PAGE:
BZZZZZZZ: Concerns from the public, including some accidents where people got hit, are behind the tighter drone rules, the aviation safety authority said

Illawarra drone users will have to be more aware of restrictions on their use in public places after a tightening of the rules governing the devices.

The buzzing, camera-equipped flying machines are officially called remotely piloted aircraft (RPAs) but are universally referred to as drones.

As their popularity has grown rapidly in recent years so too have complaints about their use in public places, and this has led the Civil Aviation Safety Authority (CASA) to bring in tighter rules about how and where they can be used.

Incidents where people had been hurt by drones crashing into them – including a child – as well as complaints from the public about drone use, and the huge growth in drone numbers, had motivated the changes, the aviation regulator said.

Plane pilots had also reported seeing drones while taking off and landing.

Under a new regime announced on Friday recreational drones will not be allowed to be flown within 30m of any other people, and they must not be flown higher than 120m above the ground.

They must not be flown over or above people – this includes beaches, parks, events or sports fields where there is a game in progress.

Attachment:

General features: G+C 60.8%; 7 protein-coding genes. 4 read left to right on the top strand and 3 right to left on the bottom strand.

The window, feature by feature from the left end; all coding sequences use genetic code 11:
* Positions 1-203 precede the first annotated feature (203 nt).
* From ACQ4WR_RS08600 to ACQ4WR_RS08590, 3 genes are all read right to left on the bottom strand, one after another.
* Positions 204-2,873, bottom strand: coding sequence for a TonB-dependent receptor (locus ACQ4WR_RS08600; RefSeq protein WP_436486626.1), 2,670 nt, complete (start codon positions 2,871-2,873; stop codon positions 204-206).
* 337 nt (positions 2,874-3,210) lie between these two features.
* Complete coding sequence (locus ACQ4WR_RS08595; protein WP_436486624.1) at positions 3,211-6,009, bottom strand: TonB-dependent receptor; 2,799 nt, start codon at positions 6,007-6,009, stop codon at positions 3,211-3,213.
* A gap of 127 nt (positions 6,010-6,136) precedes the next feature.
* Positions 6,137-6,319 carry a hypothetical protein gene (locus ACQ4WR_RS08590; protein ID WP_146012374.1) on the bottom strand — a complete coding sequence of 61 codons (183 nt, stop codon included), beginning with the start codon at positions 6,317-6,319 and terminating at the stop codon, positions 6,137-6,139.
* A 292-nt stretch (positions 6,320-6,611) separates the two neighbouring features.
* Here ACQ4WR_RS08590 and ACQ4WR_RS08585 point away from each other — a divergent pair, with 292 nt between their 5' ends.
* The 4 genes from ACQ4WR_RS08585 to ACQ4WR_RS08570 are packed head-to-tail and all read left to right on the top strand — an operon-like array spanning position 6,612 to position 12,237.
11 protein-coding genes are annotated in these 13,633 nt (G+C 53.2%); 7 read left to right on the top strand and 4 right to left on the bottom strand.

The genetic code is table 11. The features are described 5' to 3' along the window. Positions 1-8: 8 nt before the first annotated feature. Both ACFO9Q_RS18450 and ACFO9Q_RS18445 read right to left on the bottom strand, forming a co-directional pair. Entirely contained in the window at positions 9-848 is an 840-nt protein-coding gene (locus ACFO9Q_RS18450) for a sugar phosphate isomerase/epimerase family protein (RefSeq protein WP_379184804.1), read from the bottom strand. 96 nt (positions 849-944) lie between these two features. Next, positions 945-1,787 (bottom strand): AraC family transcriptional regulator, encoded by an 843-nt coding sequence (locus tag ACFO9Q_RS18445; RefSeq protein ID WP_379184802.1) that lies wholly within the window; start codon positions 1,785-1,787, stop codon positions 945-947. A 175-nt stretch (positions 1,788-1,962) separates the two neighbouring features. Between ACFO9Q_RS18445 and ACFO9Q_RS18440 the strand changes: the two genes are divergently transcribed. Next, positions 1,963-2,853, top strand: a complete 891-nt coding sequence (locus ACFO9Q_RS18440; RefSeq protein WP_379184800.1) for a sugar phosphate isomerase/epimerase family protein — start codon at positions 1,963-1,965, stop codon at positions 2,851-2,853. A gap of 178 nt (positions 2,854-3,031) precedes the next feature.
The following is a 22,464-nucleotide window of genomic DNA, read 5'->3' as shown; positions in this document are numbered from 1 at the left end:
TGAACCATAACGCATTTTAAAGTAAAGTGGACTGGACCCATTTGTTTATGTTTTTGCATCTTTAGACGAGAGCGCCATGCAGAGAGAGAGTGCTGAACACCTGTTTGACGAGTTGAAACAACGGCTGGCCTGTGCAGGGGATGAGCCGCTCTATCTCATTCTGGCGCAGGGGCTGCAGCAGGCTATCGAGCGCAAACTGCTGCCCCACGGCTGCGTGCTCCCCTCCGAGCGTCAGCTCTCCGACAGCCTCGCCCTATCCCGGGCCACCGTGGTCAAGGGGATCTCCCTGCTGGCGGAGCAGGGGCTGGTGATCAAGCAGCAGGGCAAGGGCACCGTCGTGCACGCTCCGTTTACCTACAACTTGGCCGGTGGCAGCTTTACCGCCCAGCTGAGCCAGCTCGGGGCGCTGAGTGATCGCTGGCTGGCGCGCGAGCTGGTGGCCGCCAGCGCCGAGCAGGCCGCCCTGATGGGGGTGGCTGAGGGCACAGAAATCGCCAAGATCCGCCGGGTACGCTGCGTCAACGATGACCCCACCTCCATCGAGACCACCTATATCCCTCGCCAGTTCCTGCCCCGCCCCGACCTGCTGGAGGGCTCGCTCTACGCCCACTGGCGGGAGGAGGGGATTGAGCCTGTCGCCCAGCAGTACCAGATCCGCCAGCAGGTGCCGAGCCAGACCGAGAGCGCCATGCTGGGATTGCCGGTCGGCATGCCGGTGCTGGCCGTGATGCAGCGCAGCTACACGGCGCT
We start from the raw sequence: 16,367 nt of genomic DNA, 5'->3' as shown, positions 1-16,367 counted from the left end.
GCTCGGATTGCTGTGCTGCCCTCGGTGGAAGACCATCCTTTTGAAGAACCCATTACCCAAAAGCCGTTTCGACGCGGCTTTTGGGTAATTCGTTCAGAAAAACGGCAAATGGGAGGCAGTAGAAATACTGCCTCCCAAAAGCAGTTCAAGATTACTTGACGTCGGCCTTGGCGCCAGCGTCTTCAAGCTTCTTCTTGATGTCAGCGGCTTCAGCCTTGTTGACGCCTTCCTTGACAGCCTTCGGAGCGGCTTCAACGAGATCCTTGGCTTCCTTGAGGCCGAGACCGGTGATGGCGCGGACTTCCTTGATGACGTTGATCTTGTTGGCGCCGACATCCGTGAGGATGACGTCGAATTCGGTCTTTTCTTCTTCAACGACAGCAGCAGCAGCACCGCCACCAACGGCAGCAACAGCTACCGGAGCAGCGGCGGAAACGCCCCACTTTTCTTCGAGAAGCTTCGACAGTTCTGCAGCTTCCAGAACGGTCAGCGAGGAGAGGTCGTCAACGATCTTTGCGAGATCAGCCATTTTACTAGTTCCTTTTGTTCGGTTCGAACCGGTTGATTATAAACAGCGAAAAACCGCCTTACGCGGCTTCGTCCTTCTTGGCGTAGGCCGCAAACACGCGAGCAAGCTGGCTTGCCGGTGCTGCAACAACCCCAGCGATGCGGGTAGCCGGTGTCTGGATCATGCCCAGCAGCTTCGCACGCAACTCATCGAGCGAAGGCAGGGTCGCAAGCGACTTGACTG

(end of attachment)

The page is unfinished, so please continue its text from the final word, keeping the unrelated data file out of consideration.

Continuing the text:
Remote pilots must also maintain a line of site to their drone at all times, and must avoid emergency operations such as car crashes, fires or an ocean rescue.

They must not fly within 5.5km of any “controlled aerodrome” or helipad if it is clear aircraft are operating there.

CASA director of aviation safety Shane Carmody said the new rules still allowed plenty of opportunities for people to fly drones.

“We certainly don’t want to ban recreational drones but we do have to make sure public safety is properly protected,” Mr Carmody said.

“CASA identified some areas in the drone rules that needed strengthening and clarifying to better manage the risks associated with flying drones.

“The changes make the safety requirements clearer for people flying drones and will make the rules easier to enforce.”

But questions persist over how the rules could be enforced. People can report unsafe drone operations to CASA via an online reporting form but must also provide the evidence themselves – including photographs or video evidence.

If they know the identity of the pilot, they must explain how they know they were operating the drone in question.

CASA spokesman Peter Gibson said “we will investigate where we have evidence and issue fines” with “more than 20 fines so far issued this year”.

An earlier version of this story said the drones must be kept higher than 120m, not below. This was a typo and it has been fixed.